Working for Workers Act supports women working on construction sites


By Robin MacLennan

Ontario Construction Report staff writer

For the first time in Canada, the Ontario government will make regulatory changes to the province’s Occupational Health and Safety Act to require menstrual products to be provided on larger construction sites.

The government will also propose legislative and regulatory changes to require employers at both construction sites and other workplaces to require that washrooms are kept clean and sanitary and maintain records of washroom cleaning.

“Today’s Working for Workers Five bill includes welcome measures that will improve conditions on job sites across the construction industry in Ontario,” said Karen Pullen, chair, Ontario Building and Construction Tradeswomen (OBCT). “Clean, functioning washrooms should be the right of every worker, male or female.

“Providing menstrual products on every job site is a tangible way to level the playing field for women on site and we look forward to continuing to work with the government to roll out these new measures to ensure they have the intended impact across the province.”

Ontario’s proposed amendments would add virtual harassment to the definitions of workplace harassment and workplace sexual harassment in the Occupational Health and Safety Act, ensuring that workplace policies to address harassment in the workplace also cover online harassment.

The government will also engage with survivors of harassment, legal experts and other stakeholders to identify the most effective legislative or regulatory means to create a duty to act for employers where investigations have identified workplace harassment has occurred.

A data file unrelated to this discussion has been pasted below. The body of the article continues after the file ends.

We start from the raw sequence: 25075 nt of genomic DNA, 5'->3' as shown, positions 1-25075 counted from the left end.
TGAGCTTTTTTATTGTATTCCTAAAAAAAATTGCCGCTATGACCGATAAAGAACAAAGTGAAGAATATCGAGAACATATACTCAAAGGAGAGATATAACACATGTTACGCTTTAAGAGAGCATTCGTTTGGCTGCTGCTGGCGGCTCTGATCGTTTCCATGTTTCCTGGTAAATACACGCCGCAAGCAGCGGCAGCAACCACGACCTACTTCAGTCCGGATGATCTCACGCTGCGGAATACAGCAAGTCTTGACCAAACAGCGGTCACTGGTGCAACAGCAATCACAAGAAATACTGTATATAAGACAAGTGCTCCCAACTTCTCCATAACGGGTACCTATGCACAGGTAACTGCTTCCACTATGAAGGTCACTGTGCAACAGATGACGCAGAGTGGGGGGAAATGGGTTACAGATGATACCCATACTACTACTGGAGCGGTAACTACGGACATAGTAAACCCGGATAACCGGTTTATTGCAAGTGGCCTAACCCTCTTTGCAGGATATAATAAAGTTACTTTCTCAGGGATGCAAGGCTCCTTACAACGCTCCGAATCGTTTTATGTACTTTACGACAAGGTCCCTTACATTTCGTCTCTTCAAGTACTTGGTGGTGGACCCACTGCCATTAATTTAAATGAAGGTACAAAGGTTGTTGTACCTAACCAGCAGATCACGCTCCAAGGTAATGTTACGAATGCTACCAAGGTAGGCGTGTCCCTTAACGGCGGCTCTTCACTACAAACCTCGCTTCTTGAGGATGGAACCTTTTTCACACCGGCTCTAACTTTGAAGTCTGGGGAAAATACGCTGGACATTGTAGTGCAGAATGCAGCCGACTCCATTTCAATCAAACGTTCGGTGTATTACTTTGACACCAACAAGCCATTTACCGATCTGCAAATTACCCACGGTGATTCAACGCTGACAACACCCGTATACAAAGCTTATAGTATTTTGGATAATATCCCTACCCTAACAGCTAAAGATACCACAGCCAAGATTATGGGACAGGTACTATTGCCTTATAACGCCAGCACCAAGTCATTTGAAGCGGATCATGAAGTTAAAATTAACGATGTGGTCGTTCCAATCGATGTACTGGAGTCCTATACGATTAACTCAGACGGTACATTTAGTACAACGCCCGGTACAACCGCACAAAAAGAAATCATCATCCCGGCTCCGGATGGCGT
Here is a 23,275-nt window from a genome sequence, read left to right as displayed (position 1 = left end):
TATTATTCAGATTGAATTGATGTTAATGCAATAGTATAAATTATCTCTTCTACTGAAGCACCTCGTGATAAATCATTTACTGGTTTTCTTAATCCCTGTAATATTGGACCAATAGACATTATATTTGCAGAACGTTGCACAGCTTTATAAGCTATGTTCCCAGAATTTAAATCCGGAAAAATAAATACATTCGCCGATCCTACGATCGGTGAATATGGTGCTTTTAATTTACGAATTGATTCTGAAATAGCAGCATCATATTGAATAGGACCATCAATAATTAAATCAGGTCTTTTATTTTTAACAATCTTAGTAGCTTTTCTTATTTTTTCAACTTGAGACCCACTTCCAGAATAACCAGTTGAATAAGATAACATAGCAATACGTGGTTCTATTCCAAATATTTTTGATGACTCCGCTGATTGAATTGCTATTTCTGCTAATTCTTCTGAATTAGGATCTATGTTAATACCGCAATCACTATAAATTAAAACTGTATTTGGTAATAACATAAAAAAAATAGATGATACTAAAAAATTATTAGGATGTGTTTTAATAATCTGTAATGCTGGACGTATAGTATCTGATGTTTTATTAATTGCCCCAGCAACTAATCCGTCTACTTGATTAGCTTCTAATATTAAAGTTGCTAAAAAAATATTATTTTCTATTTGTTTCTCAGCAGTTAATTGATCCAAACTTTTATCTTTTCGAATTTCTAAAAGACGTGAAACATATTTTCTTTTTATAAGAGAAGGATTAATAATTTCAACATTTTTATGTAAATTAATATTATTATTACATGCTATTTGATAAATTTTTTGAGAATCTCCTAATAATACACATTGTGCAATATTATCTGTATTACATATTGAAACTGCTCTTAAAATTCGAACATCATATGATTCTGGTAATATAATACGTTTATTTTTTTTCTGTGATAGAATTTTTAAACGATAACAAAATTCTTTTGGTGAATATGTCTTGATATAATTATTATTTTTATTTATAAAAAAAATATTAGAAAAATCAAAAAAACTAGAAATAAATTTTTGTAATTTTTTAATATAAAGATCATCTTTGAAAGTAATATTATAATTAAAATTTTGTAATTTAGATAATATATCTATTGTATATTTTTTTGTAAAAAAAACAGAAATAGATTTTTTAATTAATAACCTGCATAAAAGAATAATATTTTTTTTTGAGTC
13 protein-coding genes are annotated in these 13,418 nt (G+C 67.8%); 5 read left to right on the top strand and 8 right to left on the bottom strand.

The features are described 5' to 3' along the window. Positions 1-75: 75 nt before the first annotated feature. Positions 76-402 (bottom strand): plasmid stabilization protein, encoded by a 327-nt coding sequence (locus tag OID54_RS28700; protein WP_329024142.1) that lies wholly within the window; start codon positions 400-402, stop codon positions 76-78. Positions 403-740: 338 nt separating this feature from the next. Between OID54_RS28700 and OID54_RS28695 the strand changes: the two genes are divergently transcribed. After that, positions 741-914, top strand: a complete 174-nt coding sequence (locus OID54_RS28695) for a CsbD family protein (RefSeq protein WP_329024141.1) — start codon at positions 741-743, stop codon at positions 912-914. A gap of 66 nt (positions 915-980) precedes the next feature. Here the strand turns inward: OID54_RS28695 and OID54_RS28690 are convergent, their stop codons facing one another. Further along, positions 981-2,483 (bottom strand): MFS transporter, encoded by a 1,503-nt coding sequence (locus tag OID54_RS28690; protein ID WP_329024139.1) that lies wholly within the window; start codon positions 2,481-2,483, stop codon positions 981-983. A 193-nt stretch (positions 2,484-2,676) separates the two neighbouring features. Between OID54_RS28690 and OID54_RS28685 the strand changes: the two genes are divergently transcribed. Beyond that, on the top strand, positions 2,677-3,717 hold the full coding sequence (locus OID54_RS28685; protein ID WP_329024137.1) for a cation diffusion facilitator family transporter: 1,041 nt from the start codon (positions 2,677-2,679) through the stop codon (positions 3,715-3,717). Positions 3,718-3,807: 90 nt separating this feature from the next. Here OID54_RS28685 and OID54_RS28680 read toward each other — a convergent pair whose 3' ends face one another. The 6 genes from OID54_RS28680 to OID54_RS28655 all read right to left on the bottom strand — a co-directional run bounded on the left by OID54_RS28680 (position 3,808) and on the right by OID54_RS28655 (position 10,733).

If passed, the government’s fifth Working for Workers Act will protect the health and dignity of workers and frontline heroes, impose tougher penalties on exploitative bad actors and open up new pathways for people to join the skilled trades. By continuing to put workers first, the government is building a brighter future for all Ontarians and ensuring our province remains the best place to live, work and raise a family.

Additional measures to address safety in construction will include a comprehensive review of critical injuries and fatalities in the construction sector and a consultation on expanding the types of life-saving equipment, such as defibrillators, to be provided on construction projects.

Approximately one in 10 construction workers in Ontario are women, and approximately four per cent of workers in Ontario’s construction skilled trades-related occupations are women.

Half of respondents to the Ontario Building and Construction Tradeswomen 2022 survey cited better washroom facilities as something needed to make construction more appealing to women.

“The Ontario General Contractors Association and our members applaud Minister Piccini for elevating the health and safety of all workers through the fifth Working for Workers bill and taking action on a serious topic in the most effective and efficient means possible,” said Giovanni Cautillo, president of the Ontario General Contractors Association. “All workers must feel safe at work and that includes clean and sanitary workplace washrooms, including menstrual products, protection from harassment, regardless of the medium, and having the correct equipment on construction sites to safely perform the work.”


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